1) Barton Springs Pool
Now that it has been blessed twice—by Taoist monks from China and Tibetan monks from India—maybe the springs will survive the whirl of progress that continues to transform the capital. It’s long been the jewel in the city’s violet crown, and rightly so. Just below the diving board, the spring that feeds the pool—named Parthenia after one of “Uncle Billy” Barton’s daughters—pushes out an average of 27 million gallons a day, making it the largest of the many that flow out of the Balcones Fault in this area. The combination of a beautiful setting, beautiful people, and cold, refreshing water makes Barton Springs the best swimming hole in the state. Recipe for a perfect afternoon: Combine towel and sunscreen, add people- watching and shade to taste, and bake until ready for refrigeration. Repeat until sunset. For best results, add your honey. If you’re hungry: burgers and shakes at P. Terry’s. In Zilker Park, at 2101 Barton Springs Road. 512-476-9044. Open year-round; hours change seasonally. $3. Crowded on weekends – Shade – Lifeguard – Grilling.
2) Blue Hole
This gorgeous spot on Cypress Creek in the heart of Wimberley Valley is probably the quintessential Texas swimming hole. Tall old-growth bald cypresses and other trees cast pools of shade so picture-perfectly that one might imagine this to be a mirage constructed to taunt the hot and sticky. After a battle with developers in 2005, the Village of Wimberley purchased the 126-acre tract and designated it a regional park, with plans for tennis courts and a soccer field. Hmmm. All I ask is that they leave the swings. If you’re hungry: black bean tacos at the Cypress Creek Café. 333 Blue Hole Lane. 512-847-0025. Open Memorial Day through Labor Day, Sun–Thur 10–6, Fri, Sat, & holidays 10–8. $5. Crowded on weekends – Shade – Rope Swing.
3) Brinks Crossing
Shady trees, a sandy beach, a large rocky area for sunbathing, and the deep brown river make this a top-notch swimming spot. To sniff this place out, I used Guerrilla Swimming Tactic No. 2, according to which you explore anything named River Road to see where it leads (Tactic No. 1 is a secret I will take to my grave). Never has Tactic No. 2 paid such dividends! A hidden gem, and the ground was noticeably freer of beer cans and other detritus than most public spots. Gold stars to those who keep it that way. If you’re hungry: Bring a picnic. Where Center Point River Road crosses the Guadalupe River. Free. Shade.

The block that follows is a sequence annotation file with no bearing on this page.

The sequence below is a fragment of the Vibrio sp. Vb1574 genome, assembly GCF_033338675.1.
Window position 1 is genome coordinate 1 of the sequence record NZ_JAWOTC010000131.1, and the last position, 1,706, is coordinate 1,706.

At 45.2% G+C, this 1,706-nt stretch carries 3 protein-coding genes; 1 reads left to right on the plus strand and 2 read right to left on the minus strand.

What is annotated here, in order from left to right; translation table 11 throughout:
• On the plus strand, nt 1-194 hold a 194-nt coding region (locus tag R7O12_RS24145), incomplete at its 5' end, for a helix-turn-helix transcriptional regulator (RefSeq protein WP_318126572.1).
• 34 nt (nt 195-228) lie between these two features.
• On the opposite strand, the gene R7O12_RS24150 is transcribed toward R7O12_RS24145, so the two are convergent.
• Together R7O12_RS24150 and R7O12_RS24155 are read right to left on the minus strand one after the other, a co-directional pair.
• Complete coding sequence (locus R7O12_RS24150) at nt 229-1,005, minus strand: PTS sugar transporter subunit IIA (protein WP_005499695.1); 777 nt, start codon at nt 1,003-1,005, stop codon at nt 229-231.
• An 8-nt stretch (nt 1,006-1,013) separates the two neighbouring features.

4) Balmorhea State Park
The San Solomon Springs push out 22 million to 28 million gallons a day at Balmorhea, and the resulting oasis is worth a stop (or even a long detour) any day. The huge L-shaped pool (one and three quarters acres!) has plenty of room for the bales of turtles, schools of small fish, thronglets of children, and gaggles of scuba divers that gather in, around, and under the water. Screw up your courage and take a plunge off the high dive. The hole’s strange moniker was derived by combining the names of Messrs. Balcum, Moore, and Rhea, the gentlemen who developed the land, in 1906. If you’re hungry: homemade burritos at Balmorhea Grocery. Off Interstate 10, on Texas Highway 17 South just past Balmorhea. 432-375-2370. Open year-round, 8–sunset. $7. Picnic Tables – Shade – Grilling – Camping.
5) Hamilton Pool
Oblivious (for now) to the subdivisions mushrooming nearby, Hamilton Creek flows on gamely, making a little Niagara as it cascades over a limestone shelf into a steep wooded canyon. Generations of Austinites have played under the fifty-foot falls and swum in the big, round, bright-green lagoon. The pool is part of the Balcones Canyonlands Preserve, so one might hope this magical spot will be preserved for many years to come. On busy summer weekends, consider pulling into Milton Reimers Ranch Park instead (the entrance is just south of Hamilton Pool) and hiking down to the Pedernales River. Be advised: Like many swimming holes, Hamilton Pool is occasionally closed due to high bacteria levels, so it’s wise to call ahead. If you’re hungry: Bring a picnic. Thirteen miles west of Texas Highway 71 on Hamilton Pool Road (FM 3238). 512-264-2740. Open year-round, 9–6. $8 per vehicle. Crowded on weekends – Picnic Tables – Shade.
6) Garner State Park
You can get into the Rio Frio almost anywhere the smaller roads running east from U.S. 83 cross it. The best place is at Garner, which, unsurprisingly, is the most popular of all the state parks for overnight camping. The ashe juniper-covered peaks that rise to the west between the river and the highway make a stunning backdrop to the bald cypress-lined river as it tumbles over rocky rapids into the slow, wide section leading to the dam. Tube, float, paddle, and grill your heart out all day, but be aware that the place is an absolute zoo on weekends, so you should plan on getting there very early. For a different experience, visit on a weekday morning, when you will have the park entirely to yourself. If you’re hungry: Bring a picnic. A quarter mile east of U.S. 83 on RM 1050. 830-232-6132. Open year-round; hours change seasonally. $6. Crowded on weekends – Picnic Tables – Shade – Rope Swing – Grilling – Camping.